FORT CAMPBELL, Ky. March 24 —
When Sgt. Asan Akbar was taken into custody on suspicion of
killing a fellow serviceman with a grenade, an Army spokesman said
he may have acted out of resentment. But where such bitterness may
have come from remains a mystery.
Akbar had reportedly told his mother he feared persecution
because he is a Muslim and been reprimanded recently for
insubordination. The deadly attack at a Kuwait base also wounded 15
other soldiers Sunday, three seriously.
The woman who said she is Akbar's mother, Quran Bilal, told The
Tennessean of Nashville that she was concerned her son might have
been accused because he is a Muslim. She said he was not allowed to
participate in the first Gulf War because of his religion.
"He said, `Mama, when I get over there I have the feeling they
are going to arrest me just because of the name that I have
carried,'" Bilal told the newspaper for a story published on its Web
site Sunday night.
Akbar, of the 101st Airborne Division's 326th Engineer Battalion,
was in custody, said George Heath, a civilian spokesman at Fort
Campbell. Heath said Akbar had not been charged with a crime but was
the only person being questioned in the attack.
Jim Lacey, a correspondent for Time magazine, told CNN that
military criminal investigators said Akbar was recently reprimanded
for insubordination and was told he would not join his unit's push
Heath also said Akbar had been having "an attitude problem."
The motive in the attack "most likely was resentment," said Max
Blumenfeld, another U.S. Army spokesman.
The Los Angeles Times reported in Monday's newspaper that
soldiers after the attack said they overheard Akbar declare: "You
guys are coming into our countries and you're going to rape our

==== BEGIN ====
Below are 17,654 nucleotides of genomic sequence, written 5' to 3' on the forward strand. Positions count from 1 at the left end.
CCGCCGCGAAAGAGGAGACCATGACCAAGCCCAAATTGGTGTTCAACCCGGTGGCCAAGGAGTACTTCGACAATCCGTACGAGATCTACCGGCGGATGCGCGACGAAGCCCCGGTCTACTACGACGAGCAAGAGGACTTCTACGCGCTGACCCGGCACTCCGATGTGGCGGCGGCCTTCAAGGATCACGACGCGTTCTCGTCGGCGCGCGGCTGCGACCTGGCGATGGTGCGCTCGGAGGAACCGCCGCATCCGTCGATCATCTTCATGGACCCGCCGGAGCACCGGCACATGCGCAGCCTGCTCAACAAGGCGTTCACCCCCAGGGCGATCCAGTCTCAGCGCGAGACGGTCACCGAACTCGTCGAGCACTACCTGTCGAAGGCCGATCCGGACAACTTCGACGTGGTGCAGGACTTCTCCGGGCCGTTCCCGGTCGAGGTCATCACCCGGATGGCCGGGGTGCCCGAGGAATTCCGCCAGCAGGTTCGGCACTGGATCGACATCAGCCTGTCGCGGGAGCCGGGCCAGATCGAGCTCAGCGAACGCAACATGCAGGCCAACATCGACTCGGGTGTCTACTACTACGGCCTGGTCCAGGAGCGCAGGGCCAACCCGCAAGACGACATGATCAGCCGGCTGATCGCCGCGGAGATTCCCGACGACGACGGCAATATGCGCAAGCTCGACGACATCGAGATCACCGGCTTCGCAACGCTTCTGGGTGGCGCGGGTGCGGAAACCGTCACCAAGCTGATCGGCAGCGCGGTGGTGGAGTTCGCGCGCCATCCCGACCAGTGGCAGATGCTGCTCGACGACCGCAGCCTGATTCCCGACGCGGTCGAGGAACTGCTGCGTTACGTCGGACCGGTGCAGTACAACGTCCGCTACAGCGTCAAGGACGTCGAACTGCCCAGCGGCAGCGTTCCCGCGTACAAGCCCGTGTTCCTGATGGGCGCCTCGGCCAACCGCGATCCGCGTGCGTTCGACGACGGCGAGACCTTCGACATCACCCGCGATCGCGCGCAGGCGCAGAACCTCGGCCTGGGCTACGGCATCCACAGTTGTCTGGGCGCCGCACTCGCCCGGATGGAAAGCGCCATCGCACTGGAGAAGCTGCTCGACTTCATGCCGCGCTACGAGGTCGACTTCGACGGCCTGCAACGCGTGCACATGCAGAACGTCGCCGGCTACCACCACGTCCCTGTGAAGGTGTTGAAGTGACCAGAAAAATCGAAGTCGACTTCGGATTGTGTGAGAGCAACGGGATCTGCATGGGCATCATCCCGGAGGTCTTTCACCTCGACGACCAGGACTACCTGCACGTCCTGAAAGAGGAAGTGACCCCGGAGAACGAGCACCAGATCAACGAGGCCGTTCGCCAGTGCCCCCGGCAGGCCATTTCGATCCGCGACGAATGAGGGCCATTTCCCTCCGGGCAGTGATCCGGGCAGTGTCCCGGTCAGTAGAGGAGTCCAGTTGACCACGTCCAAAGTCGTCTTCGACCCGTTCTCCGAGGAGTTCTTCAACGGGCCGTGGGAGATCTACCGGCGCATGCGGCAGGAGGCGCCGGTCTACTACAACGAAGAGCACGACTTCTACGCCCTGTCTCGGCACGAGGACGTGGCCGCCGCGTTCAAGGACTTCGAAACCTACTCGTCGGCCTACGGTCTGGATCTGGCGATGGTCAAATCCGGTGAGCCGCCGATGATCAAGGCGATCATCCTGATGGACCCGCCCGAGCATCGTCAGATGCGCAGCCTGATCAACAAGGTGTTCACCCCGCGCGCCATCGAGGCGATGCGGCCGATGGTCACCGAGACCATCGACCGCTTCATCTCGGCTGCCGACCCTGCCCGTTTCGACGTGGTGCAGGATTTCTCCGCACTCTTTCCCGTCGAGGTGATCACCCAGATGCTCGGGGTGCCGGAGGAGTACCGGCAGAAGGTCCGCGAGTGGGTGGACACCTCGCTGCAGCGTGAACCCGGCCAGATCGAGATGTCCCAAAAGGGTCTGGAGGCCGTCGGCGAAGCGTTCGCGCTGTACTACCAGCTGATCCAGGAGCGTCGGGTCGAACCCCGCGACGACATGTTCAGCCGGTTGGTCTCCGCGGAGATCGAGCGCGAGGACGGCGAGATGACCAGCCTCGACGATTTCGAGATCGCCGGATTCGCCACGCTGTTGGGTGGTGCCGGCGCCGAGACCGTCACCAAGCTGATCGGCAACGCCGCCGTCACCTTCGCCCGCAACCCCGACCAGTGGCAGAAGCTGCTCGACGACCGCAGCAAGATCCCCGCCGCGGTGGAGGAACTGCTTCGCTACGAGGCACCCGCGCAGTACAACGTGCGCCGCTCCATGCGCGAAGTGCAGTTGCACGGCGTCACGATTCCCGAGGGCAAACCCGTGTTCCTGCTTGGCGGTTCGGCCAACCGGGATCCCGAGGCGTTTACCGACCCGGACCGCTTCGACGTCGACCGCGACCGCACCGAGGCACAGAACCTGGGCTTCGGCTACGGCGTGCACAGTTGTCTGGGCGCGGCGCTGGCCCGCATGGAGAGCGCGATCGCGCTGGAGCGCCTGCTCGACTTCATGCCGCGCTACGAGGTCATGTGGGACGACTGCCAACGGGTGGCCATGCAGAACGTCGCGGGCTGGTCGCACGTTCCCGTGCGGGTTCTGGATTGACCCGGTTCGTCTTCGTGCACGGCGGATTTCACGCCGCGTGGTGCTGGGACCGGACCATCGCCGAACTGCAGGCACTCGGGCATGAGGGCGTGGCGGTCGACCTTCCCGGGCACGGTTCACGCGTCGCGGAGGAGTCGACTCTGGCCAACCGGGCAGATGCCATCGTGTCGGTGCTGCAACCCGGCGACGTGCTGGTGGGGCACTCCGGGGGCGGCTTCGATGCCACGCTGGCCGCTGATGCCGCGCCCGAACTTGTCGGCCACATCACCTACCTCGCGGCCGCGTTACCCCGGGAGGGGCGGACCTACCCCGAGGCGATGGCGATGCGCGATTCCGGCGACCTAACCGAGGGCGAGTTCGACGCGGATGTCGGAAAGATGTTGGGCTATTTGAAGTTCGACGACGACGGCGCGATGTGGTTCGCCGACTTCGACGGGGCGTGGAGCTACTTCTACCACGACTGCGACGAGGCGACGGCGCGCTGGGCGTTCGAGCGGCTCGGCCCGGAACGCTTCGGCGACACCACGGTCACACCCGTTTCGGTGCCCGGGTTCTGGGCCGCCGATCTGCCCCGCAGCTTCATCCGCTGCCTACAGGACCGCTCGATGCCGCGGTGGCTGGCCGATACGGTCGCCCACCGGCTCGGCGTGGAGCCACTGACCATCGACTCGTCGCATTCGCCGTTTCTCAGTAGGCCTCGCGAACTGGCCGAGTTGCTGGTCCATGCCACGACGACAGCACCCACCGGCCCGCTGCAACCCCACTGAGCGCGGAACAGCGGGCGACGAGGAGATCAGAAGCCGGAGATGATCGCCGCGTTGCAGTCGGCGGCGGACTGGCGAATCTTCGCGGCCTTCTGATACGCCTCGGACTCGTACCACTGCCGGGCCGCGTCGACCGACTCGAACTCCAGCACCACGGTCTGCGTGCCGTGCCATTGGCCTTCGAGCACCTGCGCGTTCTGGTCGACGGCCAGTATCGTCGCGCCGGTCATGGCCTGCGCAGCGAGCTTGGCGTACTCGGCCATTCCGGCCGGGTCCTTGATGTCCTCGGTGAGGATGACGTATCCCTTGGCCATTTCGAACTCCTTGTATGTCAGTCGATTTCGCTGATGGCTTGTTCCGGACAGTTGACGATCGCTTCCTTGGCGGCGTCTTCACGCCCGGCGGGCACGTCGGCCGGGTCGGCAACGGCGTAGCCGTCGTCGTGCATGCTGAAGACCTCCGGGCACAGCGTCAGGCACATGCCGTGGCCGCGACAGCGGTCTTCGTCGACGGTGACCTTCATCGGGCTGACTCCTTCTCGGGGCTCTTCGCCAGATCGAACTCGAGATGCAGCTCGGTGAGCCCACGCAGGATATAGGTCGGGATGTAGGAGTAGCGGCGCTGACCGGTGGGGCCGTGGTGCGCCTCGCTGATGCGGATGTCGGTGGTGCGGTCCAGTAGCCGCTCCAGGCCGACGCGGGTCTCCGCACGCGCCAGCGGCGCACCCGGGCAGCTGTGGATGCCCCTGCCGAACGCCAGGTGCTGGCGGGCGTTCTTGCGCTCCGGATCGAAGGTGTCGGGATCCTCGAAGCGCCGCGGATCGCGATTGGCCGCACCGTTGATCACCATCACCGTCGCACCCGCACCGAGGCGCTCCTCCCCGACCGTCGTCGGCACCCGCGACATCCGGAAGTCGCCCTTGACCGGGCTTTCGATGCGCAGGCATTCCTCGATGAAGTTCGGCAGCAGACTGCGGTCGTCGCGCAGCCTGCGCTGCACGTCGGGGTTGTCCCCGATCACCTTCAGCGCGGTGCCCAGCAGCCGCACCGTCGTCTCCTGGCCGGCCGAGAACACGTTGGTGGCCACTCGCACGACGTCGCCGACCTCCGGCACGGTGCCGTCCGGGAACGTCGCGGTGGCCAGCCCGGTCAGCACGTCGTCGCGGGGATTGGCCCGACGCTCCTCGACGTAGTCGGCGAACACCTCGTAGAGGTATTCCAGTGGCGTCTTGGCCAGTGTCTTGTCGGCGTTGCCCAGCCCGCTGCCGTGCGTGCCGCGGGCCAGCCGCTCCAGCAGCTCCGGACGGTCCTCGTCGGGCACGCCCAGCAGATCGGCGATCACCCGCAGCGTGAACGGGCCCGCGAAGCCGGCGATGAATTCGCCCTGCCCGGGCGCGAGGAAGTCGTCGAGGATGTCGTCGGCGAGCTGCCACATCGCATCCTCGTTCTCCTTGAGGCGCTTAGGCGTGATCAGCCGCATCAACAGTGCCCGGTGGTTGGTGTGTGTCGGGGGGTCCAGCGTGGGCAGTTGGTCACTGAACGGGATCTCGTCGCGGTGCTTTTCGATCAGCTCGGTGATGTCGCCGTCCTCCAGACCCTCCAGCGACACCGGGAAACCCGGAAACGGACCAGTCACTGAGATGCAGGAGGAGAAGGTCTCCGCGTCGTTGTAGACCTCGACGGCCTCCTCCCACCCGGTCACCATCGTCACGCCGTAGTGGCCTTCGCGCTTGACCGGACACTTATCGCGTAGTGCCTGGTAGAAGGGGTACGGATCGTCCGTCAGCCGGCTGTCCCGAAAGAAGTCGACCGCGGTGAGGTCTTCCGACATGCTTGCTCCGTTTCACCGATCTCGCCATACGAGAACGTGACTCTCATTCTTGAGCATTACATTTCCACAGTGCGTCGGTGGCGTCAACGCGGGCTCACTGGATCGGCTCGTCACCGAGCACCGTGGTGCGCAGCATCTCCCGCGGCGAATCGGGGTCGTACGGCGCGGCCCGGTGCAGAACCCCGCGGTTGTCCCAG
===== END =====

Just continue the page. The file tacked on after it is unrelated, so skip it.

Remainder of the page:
women and kill our children."
Akbar's family moved last summer from Moreno Valley, 60 miles
east of Los Angeles, neighbors said. Jim Gordon, who has rented a
home across the street for five years, said he didn't know the
family well but that police often came to the house. He said the
residents played loud music and had occasional domestic
"I was surprised when I found out he was from right here," Gordon
said. He described the family as "nice people" who "had the normal
"The kids didn't live at home. They were in and out," he
Akbar was born Mark Fidel Kools. His mother said she changed his
name to Hasan Akbar after she remarried when he was a young boy.
Public records found by The Associated Press showed listings for
Hasan Akbar under the name Kools as well.
One address for Mark Fidel Kools in Los Angeles is the Bilal
Islamic Center, a collection of small buildings and mobile homes
around a mosque that's under construction.
Abdul Karim Hasan, the center's imam, or religious leader, told
The Tennessean that Hasan was known as a "quiet, mild-type
"He was never in trouble," he said. "He was always standing on
the outside of any kind of tussles between kids."
Bilal said from her Baton Rouge, La., home that the military had
not contacted her and expressed disbelief in the accusations against
her son, who she said spells his first name Hasan.